Rokeby left money in his will to build an furnish the chapel in St Oswald's. The money provided the magnificent magnesian limestone for the building, the beautiful Perpendicular type architecture of the interior, the stained glass for the windows and his own marble tomb. The wood in the chapel comes from ireland, because William was Archbishop there. Originally, there was a lovely east window here, but it was blocked in by the monument you now see, and its precious stained glass was placed in the windows on the north side of the chapel.

William Rokeby Monument (8)

On the north wall of the chapel is the monument to William Rokeby himself. It is made of marble but is badly eroded. There is also a small brass to the Archbishop in the east wall. A monument to another William Rokeby who died in 1662 is on the opposite south wall.

Thomas Rokeby Monument (9)

The large monument on the east wall of the chapel is for the judge, Sir Thomas Rokeby, who won the favour of the Dutch King of England, William III, and who died in 1699. He wanted a "Modest Memorial" which this certainly isn't! Look for the black bird, a raven on the monument. This was a family emblem. There is a printed version of the writing on the memorial close by and a portrait of Sir Thomas.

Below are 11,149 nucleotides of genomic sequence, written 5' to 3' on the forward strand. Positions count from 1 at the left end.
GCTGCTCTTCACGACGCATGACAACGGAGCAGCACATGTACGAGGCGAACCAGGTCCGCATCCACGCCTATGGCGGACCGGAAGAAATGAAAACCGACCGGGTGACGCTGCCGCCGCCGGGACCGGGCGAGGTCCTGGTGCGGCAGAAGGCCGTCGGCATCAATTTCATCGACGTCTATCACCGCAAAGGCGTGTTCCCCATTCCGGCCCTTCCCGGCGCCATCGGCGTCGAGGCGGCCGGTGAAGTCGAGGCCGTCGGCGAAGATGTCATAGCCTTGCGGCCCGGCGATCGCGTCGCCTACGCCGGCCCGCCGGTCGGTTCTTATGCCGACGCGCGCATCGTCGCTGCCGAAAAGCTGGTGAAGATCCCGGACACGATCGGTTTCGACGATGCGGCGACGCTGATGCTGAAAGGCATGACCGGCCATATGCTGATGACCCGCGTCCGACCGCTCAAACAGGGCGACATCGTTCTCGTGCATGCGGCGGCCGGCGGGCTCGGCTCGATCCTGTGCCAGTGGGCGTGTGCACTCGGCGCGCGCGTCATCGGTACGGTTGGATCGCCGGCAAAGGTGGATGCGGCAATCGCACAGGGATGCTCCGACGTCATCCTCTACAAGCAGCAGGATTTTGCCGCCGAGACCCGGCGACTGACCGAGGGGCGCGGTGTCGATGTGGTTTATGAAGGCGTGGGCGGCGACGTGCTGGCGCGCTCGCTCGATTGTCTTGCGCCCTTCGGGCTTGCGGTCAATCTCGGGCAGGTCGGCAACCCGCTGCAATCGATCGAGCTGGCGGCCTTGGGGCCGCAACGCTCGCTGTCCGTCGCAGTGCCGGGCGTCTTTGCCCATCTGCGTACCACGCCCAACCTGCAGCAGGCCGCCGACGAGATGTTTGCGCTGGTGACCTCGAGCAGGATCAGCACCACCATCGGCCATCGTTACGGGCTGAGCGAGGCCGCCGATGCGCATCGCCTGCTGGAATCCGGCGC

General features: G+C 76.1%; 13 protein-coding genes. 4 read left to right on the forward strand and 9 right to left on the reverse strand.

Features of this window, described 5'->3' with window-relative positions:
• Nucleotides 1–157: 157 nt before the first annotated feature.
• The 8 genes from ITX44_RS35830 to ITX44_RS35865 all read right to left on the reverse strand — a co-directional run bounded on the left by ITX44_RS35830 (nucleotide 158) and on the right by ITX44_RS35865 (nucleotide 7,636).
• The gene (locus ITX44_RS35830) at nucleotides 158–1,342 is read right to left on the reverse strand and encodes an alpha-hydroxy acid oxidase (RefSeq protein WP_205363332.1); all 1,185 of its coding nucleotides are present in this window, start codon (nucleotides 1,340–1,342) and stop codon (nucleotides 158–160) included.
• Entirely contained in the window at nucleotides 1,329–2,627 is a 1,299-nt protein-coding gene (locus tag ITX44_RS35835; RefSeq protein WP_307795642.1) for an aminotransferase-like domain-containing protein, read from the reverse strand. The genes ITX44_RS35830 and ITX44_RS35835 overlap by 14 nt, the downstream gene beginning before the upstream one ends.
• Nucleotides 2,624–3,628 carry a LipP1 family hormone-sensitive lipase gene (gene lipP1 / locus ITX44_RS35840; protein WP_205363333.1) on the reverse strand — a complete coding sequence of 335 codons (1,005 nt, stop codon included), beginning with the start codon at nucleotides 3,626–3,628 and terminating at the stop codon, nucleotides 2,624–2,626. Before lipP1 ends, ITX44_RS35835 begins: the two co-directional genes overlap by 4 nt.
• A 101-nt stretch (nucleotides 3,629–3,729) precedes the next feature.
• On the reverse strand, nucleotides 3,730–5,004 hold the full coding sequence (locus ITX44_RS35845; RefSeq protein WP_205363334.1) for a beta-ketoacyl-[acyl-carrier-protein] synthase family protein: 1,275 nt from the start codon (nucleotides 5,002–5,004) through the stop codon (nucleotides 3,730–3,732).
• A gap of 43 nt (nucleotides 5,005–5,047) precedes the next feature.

The Rokeby's sold their Kirk Sandall estate to Sir John Martin in 1776. You can see a record of his and his family's burials on the chapel walls and floor.

Brasses (10)

While in the chapel, also look for the small but impressive floor brasses commemorating the "Virtuous Matron" Elizabeth Boucher who died in 1677 and Thomas Boucher who died in 1658.

Churchyard

The outside of the church is very interesting. The low tower is actually a Belfry. It holds a single bell made in 1690. This tower dates only from the 1930s, when it was built to replace an older Victorian tower which had become unsafe. Look at the west end of the church for the small Norman window and the stones arranged diagonally in a herringbone pattern. These are probably even older Anglo-Saxon fragments and were part of the earliest church on this site.

In the churchyard you will see the remains of a medieval cross near the door. Near the Rokeby chapel is the tomb of George Willey who was village schoolmaster for no less than 70 years.